how long after smoking can I breastfeed my baby

How Long After Smoking Can I Breastfeed My Baby

Although it’s a well-known fact that smoking is harmful to the health everyone especially for babies, some lactating mothers have found it difficult to quit it completely. So many women have previously asked whether they can smoke while breastfeeding their babies. The advice is very clear- it’s dangerous to be smoking near a baby hence should be avoided. But what if you can’t avoid it after having a baby?

Well, according to research, if you smoke a few minutes to breastfeeding your baby nicotine will be transmitted to the breast milk. Since nicotine has a half-life of one and a half hours, it will remain in your breast milk for at least three hours. Smoking may, therefore, reduce the level of vitamin c and affect your milk production.

How smoking affects breastfeeding

  • Earlier weaning– according to research, heavy smokers tend to wean their babies early.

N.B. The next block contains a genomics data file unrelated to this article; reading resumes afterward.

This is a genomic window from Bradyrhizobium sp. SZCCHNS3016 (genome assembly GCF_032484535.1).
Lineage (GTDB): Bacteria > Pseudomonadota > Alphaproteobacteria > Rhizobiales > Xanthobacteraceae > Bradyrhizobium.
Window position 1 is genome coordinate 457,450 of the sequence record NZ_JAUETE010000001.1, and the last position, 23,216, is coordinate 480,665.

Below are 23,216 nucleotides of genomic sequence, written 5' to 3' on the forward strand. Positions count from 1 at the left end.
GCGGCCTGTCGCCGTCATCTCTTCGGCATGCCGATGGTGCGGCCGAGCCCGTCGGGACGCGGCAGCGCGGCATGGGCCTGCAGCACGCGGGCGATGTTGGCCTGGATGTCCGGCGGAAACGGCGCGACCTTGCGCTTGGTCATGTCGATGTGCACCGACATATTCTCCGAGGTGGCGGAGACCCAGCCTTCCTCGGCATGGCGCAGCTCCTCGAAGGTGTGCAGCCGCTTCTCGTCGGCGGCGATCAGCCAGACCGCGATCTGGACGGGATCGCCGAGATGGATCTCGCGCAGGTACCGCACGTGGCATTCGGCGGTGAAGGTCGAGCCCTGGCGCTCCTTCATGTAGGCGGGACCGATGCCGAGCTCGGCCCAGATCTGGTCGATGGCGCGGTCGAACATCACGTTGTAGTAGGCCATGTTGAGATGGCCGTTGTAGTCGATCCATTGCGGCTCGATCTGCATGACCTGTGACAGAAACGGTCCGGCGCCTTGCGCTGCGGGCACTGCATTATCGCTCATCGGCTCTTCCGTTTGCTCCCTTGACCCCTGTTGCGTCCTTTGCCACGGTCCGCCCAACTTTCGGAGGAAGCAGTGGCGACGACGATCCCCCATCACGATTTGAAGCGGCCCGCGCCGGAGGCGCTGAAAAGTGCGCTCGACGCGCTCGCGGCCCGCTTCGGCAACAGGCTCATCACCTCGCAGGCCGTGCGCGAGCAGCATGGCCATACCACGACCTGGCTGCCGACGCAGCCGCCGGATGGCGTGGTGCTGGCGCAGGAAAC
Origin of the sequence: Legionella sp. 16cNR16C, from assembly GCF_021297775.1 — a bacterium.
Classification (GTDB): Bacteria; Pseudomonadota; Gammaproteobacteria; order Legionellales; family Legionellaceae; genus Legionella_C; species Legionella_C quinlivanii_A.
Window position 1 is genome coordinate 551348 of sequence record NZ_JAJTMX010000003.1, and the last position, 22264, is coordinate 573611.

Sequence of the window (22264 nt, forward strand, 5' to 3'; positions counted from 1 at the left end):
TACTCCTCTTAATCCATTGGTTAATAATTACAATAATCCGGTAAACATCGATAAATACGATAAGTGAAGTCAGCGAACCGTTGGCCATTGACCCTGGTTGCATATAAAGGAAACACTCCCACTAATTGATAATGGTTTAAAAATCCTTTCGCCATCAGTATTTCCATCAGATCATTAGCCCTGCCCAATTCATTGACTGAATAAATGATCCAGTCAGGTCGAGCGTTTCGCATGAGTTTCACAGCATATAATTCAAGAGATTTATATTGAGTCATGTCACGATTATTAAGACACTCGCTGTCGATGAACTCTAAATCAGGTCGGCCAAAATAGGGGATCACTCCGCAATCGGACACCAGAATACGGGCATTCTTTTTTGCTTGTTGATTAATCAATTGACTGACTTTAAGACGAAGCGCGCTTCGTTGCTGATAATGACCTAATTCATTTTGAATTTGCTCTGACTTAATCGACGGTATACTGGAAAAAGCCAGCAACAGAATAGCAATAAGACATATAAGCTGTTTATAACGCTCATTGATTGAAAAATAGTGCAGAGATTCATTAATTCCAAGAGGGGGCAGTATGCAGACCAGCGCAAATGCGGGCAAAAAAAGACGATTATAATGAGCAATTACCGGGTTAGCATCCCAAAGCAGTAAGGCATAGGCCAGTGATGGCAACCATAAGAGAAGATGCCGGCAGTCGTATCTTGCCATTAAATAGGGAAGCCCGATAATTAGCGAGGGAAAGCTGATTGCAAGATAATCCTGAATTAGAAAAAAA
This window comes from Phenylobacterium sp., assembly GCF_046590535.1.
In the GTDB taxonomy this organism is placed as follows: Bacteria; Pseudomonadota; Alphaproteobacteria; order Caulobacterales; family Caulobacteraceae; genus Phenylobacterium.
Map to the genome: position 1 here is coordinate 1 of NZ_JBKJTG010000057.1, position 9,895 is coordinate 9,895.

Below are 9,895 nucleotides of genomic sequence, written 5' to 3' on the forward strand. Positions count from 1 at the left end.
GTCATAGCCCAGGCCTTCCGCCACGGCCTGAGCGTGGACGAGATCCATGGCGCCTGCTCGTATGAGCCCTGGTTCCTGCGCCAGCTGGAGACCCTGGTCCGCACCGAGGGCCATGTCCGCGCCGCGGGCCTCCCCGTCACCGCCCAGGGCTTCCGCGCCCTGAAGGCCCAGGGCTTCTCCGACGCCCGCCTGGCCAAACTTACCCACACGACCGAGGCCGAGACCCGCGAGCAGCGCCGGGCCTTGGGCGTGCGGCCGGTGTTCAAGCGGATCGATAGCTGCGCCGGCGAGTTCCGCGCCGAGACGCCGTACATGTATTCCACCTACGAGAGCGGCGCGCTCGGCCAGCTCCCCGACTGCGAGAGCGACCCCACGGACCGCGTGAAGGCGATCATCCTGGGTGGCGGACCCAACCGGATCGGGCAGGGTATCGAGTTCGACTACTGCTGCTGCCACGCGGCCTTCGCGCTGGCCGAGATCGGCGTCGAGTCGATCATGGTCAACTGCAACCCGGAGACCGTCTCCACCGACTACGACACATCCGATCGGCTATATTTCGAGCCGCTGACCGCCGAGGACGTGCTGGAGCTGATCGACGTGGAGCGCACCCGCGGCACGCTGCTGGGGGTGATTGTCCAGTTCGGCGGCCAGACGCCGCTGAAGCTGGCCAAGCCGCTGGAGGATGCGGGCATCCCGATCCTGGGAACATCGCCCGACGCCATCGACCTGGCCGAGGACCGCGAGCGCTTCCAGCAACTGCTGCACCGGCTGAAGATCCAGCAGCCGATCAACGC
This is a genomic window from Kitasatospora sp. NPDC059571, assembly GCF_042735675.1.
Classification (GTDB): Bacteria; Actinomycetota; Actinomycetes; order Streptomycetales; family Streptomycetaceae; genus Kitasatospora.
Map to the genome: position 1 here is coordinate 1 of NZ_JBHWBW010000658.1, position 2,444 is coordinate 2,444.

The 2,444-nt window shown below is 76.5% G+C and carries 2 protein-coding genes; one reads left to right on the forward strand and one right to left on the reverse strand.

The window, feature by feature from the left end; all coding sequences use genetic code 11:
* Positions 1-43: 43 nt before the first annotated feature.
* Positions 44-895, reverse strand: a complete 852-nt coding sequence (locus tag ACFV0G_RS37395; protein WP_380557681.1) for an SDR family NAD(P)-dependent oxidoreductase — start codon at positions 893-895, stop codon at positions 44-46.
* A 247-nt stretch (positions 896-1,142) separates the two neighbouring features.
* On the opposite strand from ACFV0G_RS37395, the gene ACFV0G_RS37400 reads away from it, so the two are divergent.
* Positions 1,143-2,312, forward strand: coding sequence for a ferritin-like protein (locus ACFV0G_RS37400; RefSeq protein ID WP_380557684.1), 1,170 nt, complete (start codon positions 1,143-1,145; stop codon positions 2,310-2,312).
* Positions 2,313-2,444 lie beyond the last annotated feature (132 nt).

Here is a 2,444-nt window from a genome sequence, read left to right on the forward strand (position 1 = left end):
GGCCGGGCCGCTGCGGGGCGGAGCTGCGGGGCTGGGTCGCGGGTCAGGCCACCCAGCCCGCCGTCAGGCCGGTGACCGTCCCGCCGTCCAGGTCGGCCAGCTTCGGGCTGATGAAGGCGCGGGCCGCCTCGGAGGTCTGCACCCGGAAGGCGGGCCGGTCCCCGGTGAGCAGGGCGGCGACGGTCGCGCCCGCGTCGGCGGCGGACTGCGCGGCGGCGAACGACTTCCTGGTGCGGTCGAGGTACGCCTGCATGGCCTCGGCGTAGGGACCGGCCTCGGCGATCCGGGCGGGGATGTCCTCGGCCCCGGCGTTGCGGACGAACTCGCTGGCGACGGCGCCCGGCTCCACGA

• Lower milk production– smoking affects the production of milk.
  • Smoking mothers who stay in areas of mild iodine deficiency have little iodine in their breast milk.
  • Smoking increases the risk of cot death also known as Sudden Infant Death Syndrome.

How long after smoking should I breastfeed my baby

how long after smoking can I breastfeed my babyWhen you smoke, the nicotine levels in your milk and blood increase before decreasing over time. In addition, exhaled carbon monoxide significantly increases in the first hour. This means if you smoke right after breastfeeding your baby, you reduce the amount of nicotine in breast milk. About 90 minutes after smoking the nicotine level in your blood and milk reduces by half.

If you can’t quit when breastfeeding, you need to hold on until you breastfeed the baby. You also need to wait for at least 4 hours before breastfeeding the baby again. If you can, make sure you cut down on cigarette smoking as less cigarette smoked means lower levels of nicotine, less environmental smoke and better health for you and the baby.

As a breastfeeding mother, you need to decide what’s good for you. While some mothers quit, others try to minimize the effects by smoking less or smoking in a different room. Remember, less smoking will be not only good for your baby but also your whole family’s health.